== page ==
Between the Lines—Terumah

Weekly Midrash Learning with Rabbi David Levy

 

שמות פרק כה פסוק ב

 

:דַּבֵּר אֶל בְּנֵי יִשְׂרָאֵל וְיִקְחוּ לִי תְּרוּמָה מֵאֵת כָּל אִישׁ אֲשֶׁר יִדְּבֶנּוּ לִבּוֹ תִּקְחוּ אֶת תְּרוּמָתִי 

 

Exodus 25:2
Speak unto the children of Israel, that they take for Me an offering; of every man whose heart makes him willing you shall take My offering. 

שמות רבה פרשה לג


בשעה שאמר הקב"ה למשה על עסקי המשכן אמר לפניו רבש"ע יכולין הם ישראל לעשותו? א"ל הקב"ה אפילו אחד מישראל יכול לעשותו שנא' (שמות כה) מאת כל איש אשר ידבנו לבו,
 

Exodus Rabbah Chapter 33
At the time that the Holy One blessed be He told Moses about all the tasks associated with the (building of the) tabernacle, Moses said before him; "Master of the universe will the Israelites be able to do this?" The Holy One blessed be He said to him "Even (a single) one of the Israelites could do it." As it is written "of every man whose heart is willing."

 

This midrash makes great meaning out of a small grammatical point. It seems that the midrash is responding to the peculiar shift from speaking of the Israelites as giving gifts collectively to emphasizing the individual gift. This was to be a monumental collective effort, and the midrash imagines Moses being concerned about getting the level of cooperation needed to make it happen. Given what he already knows about the difficult nature of this group, we can understand Moses's worry. Our midrash imagines God reassuring Moses that this is a task that can be achieved by even a single Israelite.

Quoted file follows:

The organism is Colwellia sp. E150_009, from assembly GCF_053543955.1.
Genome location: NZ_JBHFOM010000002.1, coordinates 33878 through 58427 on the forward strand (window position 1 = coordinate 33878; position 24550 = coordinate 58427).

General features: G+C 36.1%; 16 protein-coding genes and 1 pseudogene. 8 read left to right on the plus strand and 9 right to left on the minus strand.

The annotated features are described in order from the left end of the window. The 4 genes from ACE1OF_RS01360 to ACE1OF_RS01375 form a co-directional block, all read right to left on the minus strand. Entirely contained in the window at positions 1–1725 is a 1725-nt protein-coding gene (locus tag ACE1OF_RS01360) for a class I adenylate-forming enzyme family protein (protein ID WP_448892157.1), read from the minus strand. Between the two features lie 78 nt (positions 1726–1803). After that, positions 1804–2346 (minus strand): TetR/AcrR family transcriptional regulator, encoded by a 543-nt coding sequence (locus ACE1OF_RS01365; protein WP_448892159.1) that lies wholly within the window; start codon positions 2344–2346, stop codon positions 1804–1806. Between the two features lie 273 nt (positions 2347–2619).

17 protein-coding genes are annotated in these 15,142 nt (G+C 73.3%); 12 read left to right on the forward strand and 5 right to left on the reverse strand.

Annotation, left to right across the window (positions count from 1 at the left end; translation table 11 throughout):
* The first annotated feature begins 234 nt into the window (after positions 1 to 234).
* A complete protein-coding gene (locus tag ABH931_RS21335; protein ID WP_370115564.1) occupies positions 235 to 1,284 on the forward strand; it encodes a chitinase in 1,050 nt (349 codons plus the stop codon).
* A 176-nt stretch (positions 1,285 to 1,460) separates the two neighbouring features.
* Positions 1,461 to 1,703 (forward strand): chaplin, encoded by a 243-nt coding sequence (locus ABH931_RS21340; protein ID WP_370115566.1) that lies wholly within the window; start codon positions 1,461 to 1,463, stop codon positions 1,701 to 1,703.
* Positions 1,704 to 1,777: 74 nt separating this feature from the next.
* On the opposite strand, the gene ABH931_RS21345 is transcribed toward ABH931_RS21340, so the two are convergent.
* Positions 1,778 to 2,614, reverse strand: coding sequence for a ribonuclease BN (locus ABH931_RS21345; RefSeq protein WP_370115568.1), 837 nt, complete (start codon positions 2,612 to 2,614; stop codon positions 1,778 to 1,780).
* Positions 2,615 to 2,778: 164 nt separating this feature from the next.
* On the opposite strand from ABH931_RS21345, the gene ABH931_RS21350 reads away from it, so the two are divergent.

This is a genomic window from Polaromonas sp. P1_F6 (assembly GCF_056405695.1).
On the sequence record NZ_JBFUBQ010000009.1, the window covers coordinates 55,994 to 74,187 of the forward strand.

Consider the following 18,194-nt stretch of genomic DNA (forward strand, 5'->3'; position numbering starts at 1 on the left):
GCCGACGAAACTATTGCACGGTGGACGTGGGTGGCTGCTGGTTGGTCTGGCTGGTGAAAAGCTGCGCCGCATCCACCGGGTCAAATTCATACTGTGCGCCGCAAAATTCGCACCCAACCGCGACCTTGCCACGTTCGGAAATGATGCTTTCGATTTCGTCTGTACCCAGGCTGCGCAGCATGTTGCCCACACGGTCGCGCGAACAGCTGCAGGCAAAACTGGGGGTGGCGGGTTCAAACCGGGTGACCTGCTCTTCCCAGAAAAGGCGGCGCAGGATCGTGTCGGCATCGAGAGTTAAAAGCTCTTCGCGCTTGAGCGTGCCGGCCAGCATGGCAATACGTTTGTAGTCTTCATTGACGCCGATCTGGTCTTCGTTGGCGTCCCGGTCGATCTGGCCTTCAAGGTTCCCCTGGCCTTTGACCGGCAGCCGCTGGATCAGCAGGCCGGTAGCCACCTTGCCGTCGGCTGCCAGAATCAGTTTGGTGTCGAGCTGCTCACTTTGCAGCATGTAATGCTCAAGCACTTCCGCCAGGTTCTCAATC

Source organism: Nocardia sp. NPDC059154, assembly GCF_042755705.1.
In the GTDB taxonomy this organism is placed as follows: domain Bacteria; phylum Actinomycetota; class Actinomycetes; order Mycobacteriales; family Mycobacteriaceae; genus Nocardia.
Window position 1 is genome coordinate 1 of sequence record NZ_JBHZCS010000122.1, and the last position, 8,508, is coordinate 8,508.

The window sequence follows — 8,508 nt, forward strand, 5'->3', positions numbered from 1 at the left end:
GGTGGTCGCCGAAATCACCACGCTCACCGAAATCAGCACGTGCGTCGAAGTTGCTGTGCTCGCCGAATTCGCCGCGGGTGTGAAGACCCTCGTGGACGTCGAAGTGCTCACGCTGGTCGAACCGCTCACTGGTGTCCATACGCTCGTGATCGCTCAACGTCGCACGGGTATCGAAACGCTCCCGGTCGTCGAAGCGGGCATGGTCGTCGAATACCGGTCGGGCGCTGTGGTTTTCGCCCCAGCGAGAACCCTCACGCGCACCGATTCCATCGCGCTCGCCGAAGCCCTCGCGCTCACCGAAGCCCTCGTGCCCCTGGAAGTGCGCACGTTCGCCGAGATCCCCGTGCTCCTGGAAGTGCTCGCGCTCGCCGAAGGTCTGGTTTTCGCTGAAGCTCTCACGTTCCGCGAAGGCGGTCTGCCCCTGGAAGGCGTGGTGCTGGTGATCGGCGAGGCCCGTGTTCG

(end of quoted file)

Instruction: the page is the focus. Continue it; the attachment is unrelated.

That is why God asks that the gifts be from the willing. God seems not to be seeking out the work alone, but more the voluntary offering. I find this to be incredibly encouraging. It seems that often in life we could ask, "What's the point of trying so hard when no one else is?" We could apply this to our environmental efforts, our religious strivings, or any tough choices we make in the face of a culture that works against our efforts. We feel that even if we give it our all, we alone can never save the planet, or create a strong Jewish community. Our midrash comes to tell us that God is concerned even with our small individual gifts, and that those are as dear as the great collective efforts.

The incredible thing, of course, is that the Mishkan does get built. That is the best message of all. You see, when individuals started giving to the Mishkan, an amazing thing happened. They inspired others to do so as well. That is the real power of one. Each of us may not be able to tip the scales on our own, but our efforts can inspire others to follow and to make the change we never could have made on our own.